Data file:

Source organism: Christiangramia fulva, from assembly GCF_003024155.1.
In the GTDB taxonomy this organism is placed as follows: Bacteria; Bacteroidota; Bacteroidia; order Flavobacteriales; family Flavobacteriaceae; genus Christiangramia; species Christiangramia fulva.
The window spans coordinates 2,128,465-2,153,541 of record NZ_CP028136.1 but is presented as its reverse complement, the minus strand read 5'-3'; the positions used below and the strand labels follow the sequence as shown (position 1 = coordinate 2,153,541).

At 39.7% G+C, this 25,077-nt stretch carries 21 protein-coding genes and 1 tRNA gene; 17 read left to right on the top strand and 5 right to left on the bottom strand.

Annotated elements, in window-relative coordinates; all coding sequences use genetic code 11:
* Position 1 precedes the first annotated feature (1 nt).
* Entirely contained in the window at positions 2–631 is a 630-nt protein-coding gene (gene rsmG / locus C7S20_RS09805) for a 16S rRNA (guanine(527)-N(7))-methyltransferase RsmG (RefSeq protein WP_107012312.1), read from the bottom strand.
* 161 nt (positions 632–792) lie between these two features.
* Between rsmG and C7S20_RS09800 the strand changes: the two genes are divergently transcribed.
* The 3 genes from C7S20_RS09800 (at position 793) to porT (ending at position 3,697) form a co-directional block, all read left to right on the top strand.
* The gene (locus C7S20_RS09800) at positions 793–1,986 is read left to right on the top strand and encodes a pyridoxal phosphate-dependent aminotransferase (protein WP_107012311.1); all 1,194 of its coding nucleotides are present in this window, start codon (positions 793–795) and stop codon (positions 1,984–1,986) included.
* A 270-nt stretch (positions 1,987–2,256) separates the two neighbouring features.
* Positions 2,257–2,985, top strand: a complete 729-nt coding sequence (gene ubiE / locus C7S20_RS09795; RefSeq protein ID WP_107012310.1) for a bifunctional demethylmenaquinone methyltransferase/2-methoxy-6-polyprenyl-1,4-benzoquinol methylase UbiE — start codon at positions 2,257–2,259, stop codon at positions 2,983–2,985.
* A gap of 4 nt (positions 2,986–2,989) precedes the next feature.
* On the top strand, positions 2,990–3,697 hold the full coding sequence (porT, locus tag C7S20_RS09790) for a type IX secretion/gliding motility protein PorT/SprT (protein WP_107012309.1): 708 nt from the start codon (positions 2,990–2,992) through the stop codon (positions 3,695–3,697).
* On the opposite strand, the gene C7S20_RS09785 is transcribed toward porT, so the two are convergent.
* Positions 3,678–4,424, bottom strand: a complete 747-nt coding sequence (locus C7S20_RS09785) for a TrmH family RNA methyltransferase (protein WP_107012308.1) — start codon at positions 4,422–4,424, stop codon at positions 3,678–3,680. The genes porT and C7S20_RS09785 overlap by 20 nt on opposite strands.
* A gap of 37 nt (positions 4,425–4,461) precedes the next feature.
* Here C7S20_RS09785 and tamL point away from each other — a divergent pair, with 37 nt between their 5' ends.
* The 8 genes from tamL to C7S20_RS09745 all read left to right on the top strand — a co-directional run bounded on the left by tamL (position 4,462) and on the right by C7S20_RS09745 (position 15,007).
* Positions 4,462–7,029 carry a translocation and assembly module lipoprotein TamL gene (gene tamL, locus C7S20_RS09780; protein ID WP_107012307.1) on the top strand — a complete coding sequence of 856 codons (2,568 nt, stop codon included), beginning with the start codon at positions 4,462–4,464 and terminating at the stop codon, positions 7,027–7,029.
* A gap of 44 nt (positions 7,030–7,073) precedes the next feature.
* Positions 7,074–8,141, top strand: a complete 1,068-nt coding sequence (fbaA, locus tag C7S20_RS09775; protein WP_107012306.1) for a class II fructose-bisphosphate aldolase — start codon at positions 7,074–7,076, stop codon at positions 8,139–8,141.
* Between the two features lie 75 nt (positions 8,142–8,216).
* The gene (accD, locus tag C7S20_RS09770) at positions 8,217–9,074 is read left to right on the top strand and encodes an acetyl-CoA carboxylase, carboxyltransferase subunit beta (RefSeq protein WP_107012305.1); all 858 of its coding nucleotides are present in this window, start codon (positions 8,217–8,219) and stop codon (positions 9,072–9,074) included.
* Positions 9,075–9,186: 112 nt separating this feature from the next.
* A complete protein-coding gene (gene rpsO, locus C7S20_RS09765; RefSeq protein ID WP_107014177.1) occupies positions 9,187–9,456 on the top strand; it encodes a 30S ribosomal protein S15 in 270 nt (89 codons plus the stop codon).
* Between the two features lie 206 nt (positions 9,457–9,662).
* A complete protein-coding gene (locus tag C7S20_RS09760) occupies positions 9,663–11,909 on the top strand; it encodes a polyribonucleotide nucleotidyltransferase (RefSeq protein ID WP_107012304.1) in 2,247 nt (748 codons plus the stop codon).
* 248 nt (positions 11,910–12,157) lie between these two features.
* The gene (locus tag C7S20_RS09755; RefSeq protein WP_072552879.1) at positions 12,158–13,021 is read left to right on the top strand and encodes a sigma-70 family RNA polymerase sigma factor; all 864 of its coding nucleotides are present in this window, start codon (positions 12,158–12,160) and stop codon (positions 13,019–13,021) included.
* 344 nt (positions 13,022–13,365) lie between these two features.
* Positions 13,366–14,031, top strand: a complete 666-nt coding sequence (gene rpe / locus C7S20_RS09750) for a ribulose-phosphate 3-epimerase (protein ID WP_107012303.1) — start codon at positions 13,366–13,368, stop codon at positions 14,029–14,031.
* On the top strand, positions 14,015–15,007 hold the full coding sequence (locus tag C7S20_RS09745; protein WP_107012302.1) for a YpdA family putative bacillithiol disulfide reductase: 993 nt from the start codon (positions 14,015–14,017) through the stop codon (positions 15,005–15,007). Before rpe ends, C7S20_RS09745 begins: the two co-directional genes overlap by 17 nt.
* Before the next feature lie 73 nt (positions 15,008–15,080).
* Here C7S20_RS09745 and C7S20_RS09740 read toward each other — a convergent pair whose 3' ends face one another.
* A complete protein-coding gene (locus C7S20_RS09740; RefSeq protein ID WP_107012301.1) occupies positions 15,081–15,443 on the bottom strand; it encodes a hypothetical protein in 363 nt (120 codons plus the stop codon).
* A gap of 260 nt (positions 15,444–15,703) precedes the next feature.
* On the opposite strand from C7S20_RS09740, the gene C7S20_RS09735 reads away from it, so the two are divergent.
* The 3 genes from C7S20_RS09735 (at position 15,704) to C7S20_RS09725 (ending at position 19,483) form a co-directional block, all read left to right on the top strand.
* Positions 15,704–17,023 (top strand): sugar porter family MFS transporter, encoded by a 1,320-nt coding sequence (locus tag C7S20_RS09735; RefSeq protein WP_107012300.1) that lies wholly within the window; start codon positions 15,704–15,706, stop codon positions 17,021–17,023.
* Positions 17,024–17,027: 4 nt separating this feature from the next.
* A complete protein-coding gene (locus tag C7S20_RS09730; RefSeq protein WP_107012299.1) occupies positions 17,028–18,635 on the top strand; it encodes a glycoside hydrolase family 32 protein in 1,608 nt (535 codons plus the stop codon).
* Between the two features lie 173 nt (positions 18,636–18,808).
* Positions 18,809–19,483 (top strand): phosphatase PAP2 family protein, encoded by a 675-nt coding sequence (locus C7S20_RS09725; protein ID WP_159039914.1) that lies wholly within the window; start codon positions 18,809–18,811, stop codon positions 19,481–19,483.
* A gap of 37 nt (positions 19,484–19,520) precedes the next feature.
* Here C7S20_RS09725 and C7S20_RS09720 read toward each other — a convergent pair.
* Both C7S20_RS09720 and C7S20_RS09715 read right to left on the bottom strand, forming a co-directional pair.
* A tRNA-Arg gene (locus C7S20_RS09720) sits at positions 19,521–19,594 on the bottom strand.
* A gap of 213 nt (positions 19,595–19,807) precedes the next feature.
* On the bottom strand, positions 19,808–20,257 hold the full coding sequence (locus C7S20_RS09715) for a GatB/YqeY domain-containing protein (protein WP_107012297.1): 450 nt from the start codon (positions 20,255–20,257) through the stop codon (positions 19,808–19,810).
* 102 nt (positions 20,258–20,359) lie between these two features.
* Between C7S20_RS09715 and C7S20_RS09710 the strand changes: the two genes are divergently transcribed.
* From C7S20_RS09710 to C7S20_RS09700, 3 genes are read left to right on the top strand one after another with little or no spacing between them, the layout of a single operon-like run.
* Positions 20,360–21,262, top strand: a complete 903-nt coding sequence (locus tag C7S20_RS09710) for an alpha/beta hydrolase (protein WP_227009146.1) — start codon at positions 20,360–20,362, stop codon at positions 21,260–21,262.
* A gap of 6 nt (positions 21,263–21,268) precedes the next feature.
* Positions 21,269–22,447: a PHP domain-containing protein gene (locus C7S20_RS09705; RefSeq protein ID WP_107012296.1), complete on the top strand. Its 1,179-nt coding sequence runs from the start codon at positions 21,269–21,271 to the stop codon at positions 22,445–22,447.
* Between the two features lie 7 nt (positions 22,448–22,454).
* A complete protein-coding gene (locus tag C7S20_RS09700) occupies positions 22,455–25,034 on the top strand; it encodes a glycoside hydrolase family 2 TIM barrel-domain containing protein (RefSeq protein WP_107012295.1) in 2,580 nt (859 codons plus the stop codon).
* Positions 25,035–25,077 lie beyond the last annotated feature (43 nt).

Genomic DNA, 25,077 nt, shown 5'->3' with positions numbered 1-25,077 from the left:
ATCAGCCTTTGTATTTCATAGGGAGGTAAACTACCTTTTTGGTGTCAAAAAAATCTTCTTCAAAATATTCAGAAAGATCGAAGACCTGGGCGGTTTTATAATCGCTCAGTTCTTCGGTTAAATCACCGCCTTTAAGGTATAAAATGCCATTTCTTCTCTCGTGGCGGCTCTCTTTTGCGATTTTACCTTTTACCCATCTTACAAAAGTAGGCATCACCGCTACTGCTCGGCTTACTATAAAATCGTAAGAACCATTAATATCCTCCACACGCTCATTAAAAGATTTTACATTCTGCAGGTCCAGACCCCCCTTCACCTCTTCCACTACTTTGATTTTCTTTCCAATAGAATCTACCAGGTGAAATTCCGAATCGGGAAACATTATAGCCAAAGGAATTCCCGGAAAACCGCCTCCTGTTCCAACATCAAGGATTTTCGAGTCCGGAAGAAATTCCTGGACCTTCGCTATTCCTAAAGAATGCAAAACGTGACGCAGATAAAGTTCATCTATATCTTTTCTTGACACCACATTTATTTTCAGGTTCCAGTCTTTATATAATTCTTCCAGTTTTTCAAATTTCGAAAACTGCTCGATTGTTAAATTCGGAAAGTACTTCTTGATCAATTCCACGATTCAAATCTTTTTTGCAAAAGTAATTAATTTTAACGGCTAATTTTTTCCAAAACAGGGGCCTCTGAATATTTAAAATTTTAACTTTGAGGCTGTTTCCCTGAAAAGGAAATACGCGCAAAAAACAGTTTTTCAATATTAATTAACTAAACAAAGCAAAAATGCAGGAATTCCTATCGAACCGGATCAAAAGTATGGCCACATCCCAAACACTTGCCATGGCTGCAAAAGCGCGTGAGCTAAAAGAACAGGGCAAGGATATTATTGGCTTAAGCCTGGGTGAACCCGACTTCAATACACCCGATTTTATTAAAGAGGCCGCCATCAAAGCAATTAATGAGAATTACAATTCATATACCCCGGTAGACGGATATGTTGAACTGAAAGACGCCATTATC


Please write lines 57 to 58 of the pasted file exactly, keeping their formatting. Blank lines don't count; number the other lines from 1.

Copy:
* Positions 21,269–22,447: a PHP domain-containing protein gene (locus C7S20_RS09705; RefSeq protein ID WP_107012296.1), complete on the top strand. Its 1,179-nt coding sequence runs from the start codon at positions 21,269–21,271 to the stop codon at positions 22,445–22,447.
* Between the two features lie 7 nt (positions 22,448–22,454).